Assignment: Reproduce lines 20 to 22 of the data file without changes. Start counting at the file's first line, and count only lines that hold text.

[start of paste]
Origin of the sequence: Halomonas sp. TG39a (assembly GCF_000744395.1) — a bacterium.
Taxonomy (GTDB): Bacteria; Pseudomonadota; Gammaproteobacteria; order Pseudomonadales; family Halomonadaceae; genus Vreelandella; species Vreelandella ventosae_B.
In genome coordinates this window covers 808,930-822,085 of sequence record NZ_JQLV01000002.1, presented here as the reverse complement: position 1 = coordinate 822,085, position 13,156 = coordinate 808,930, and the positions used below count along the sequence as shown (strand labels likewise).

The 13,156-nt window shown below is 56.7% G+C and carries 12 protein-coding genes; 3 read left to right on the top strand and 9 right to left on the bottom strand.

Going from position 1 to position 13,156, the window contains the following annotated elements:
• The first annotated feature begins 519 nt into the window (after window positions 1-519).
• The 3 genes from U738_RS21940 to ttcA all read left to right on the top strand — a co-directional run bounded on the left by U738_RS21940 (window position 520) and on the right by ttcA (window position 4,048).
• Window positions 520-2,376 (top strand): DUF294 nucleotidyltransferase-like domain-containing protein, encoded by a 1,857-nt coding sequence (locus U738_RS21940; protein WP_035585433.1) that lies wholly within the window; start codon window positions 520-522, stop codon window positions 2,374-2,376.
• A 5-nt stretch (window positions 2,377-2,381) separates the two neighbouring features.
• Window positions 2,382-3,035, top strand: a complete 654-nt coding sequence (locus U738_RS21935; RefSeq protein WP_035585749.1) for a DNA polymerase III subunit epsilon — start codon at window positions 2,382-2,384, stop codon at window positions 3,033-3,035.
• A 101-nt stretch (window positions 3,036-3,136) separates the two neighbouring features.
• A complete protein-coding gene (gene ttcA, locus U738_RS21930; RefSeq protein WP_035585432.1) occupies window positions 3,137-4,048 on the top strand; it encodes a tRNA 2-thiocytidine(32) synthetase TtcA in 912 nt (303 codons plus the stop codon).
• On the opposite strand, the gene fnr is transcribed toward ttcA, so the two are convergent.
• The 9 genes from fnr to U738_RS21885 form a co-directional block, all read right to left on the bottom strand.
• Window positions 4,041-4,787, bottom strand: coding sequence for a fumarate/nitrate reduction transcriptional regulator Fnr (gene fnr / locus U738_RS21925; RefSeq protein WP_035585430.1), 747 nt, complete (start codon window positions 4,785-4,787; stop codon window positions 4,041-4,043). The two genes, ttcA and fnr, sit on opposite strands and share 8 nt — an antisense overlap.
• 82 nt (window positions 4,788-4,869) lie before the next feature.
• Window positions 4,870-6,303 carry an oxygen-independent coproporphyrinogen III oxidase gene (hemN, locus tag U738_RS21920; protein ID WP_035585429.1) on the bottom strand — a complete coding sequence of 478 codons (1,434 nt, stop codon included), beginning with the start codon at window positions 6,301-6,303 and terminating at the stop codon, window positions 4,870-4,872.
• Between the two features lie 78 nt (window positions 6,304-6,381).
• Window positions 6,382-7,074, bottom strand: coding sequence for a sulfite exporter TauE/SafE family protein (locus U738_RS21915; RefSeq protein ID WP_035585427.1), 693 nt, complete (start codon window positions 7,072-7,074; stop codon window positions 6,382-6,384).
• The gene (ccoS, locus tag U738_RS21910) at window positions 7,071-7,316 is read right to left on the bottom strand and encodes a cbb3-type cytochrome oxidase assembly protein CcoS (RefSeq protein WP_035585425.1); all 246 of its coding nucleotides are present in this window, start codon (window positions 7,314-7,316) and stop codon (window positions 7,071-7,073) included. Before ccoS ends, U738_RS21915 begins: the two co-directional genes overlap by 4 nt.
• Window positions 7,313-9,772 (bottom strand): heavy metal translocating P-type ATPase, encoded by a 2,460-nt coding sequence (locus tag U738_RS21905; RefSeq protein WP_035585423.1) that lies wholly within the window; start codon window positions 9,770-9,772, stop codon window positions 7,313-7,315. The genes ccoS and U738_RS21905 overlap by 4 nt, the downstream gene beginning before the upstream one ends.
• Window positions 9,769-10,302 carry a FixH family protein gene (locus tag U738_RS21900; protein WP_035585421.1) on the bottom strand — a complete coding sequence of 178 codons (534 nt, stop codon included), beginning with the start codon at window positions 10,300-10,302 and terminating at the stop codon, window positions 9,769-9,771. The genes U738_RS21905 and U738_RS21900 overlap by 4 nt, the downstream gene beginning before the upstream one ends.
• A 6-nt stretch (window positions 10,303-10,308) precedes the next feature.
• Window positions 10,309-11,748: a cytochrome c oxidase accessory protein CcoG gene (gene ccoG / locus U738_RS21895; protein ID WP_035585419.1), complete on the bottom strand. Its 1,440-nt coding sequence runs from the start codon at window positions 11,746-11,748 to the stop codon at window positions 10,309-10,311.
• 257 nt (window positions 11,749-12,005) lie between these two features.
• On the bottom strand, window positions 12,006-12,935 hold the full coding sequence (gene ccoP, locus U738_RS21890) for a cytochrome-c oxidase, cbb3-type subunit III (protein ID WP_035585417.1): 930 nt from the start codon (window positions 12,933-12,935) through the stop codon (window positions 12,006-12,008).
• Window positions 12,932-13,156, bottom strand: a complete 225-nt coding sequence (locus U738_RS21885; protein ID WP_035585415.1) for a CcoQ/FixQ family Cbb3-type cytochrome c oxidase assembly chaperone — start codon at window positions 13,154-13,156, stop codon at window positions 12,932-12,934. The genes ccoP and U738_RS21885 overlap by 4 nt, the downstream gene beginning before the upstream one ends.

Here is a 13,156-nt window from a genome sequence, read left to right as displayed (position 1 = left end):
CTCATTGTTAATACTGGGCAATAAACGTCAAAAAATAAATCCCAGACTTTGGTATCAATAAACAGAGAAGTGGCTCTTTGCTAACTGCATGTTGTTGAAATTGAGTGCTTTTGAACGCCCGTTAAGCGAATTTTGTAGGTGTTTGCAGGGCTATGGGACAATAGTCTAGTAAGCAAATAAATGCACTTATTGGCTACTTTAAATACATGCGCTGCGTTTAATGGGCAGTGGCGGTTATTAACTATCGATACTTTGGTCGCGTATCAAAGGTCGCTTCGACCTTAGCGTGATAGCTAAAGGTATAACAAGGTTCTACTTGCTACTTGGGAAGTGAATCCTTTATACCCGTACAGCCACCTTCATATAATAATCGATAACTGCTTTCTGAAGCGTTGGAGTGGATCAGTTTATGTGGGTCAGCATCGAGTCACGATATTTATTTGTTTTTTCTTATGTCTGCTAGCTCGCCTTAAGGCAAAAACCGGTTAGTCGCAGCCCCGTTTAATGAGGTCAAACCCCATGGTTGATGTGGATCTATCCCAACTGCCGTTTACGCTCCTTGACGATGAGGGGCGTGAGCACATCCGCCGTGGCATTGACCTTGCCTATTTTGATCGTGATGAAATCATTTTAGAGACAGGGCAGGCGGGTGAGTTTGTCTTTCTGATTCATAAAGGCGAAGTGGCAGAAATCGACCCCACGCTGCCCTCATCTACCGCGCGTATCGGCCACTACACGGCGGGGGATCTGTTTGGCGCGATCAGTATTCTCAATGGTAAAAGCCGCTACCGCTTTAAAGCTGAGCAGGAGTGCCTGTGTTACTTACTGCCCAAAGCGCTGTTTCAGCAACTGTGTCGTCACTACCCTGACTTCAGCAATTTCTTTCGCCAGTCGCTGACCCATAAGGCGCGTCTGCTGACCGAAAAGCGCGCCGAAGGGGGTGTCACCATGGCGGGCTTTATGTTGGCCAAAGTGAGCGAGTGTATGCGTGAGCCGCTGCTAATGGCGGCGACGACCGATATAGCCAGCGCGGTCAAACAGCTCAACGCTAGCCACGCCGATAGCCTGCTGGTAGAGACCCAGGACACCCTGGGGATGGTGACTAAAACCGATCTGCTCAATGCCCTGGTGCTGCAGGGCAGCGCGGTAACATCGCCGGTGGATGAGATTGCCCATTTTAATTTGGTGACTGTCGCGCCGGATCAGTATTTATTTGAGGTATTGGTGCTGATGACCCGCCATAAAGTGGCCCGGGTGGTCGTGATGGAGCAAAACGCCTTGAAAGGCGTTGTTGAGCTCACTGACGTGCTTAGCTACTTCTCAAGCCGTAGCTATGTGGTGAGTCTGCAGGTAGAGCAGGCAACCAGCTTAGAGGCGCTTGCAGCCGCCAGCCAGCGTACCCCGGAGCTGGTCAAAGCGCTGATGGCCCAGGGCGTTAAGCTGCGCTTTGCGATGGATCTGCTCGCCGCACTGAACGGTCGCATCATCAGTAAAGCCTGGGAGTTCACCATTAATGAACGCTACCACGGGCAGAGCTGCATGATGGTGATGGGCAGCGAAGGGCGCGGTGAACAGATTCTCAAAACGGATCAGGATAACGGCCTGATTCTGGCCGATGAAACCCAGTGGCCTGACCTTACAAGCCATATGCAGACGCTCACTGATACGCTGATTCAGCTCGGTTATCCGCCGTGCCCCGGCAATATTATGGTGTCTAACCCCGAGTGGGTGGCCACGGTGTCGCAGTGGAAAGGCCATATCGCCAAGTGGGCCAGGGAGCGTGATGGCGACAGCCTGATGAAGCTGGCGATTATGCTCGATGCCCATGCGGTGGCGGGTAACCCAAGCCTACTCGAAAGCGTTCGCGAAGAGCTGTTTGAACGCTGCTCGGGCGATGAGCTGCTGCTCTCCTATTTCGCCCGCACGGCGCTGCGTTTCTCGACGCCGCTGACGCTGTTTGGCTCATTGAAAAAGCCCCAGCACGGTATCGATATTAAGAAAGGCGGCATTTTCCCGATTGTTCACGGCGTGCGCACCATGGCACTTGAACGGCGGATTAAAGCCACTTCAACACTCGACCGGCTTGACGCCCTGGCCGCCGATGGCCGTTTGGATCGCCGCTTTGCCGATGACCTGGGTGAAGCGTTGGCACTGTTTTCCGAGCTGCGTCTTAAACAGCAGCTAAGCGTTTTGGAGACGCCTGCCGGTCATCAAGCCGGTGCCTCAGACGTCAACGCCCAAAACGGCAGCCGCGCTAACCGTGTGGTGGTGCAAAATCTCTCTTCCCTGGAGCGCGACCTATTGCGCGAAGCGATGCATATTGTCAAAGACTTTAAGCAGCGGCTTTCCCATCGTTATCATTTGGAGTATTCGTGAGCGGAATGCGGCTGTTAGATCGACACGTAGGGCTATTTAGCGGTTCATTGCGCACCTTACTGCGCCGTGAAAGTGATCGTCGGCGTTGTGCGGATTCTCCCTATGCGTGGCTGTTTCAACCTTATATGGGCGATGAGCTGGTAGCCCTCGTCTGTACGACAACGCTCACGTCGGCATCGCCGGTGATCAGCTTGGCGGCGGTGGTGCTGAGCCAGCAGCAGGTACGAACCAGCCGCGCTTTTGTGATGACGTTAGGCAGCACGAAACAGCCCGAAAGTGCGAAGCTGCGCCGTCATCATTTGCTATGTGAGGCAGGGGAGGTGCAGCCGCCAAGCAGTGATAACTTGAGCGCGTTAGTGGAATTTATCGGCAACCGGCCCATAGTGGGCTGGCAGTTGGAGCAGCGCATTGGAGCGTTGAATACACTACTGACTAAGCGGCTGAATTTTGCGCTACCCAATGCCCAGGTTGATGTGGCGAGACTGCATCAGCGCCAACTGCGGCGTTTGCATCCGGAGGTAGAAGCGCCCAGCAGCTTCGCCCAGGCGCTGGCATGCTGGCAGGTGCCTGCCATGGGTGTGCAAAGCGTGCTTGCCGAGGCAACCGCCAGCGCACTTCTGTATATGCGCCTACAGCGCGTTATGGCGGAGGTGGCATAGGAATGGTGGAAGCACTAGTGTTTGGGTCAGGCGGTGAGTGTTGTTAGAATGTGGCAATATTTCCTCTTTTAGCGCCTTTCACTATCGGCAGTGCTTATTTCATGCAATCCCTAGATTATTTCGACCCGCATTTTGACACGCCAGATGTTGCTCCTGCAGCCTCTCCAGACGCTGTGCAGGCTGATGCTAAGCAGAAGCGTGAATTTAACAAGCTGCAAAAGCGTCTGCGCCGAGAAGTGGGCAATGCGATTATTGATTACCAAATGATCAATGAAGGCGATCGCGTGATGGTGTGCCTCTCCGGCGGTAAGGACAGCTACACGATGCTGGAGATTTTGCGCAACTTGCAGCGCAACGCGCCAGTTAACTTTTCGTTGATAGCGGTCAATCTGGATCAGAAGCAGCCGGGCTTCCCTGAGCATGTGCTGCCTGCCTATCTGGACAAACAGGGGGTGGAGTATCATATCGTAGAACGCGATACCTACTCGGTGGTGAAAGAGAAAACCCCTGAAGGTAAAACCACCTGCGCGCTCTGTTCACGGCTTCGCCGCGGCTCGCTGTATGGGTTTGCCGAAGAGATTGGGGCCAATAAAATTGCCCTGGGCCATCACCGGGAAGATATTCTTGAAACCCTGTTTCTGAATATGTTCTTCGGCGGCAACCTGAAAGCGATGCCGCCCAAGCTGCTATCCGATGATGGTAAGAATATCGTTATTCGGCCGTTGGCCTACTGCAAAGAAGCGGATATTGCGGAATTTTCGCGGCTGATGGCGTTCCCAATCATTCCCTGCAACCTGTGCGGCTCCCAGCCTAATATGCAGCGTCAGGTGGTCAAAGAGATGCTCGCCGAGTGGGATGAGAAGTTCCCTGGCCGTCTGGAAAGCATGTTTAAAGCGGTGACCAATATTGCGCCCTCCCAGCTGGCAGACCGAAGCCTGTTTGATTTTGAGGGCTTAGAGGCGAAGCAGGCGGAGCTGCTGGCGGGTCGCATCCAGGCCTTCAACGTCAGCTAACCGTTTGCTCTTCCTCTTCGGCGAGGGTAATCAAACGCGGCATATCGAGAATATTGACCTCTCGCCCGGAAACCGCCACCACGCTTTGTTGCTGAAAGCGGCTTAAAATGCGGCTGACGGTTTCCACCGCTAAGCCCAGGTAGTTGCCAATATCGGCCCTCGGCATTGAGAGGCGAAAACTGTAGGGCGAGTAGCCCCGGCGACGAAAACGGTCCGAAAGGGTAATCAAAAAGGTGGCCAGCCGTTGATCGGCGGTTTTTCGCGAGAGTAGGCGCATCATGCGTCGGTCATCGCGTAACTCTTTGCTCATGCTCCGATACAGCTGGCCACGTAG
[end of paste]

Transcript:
• The gene (ccoS, locus tag U738_RS21910) at window positions 7,071-7,316 is read right to left on the bottom strand and encodes a cbb3-type cytochrome oxidase assembly protein CcoS (RefSeq protein WP_035585425.1); all 246 of its coding nucleotides are present in this window, start codon (window positions 7,314-7,316) and stop codon (window positions 7,071-7,073) included. Before ccoS ends, U738_RS21915 begins: the two co-directional genes overlap by 4 nt.
• Window positions 7,313-9,772 (bottom strand): heavy metal translocating P-type ATPase, encoded by a 2,460-nt coding sequence (locus tag U738_RS21905; RefSeq protein WP_035585423.1) that lies wholly within the window; start codon window positions 9,770-9,772, stop codon window positions 7,313-7,315. The genes ccoS and U738_RS21905 overlap by 4 nt, the downstream gene beginning before the upstream one ends.
• Window positions 9,769-10,302 carry a FixH family protein gene (locus tag U738_RS21900; protein WP_035585421.1) on the bottom strand — a complete coding sequence of 178 codons (534 nt, stop codon included), beginning with the start codon at window positions 10,300-10,302 and terminating at the stop codon, window positions 9,769-9,771. The genes U738_RS21905 and U738_RS21900 overlap by 4 nt, the downstream gene beginning before the upstream one ends.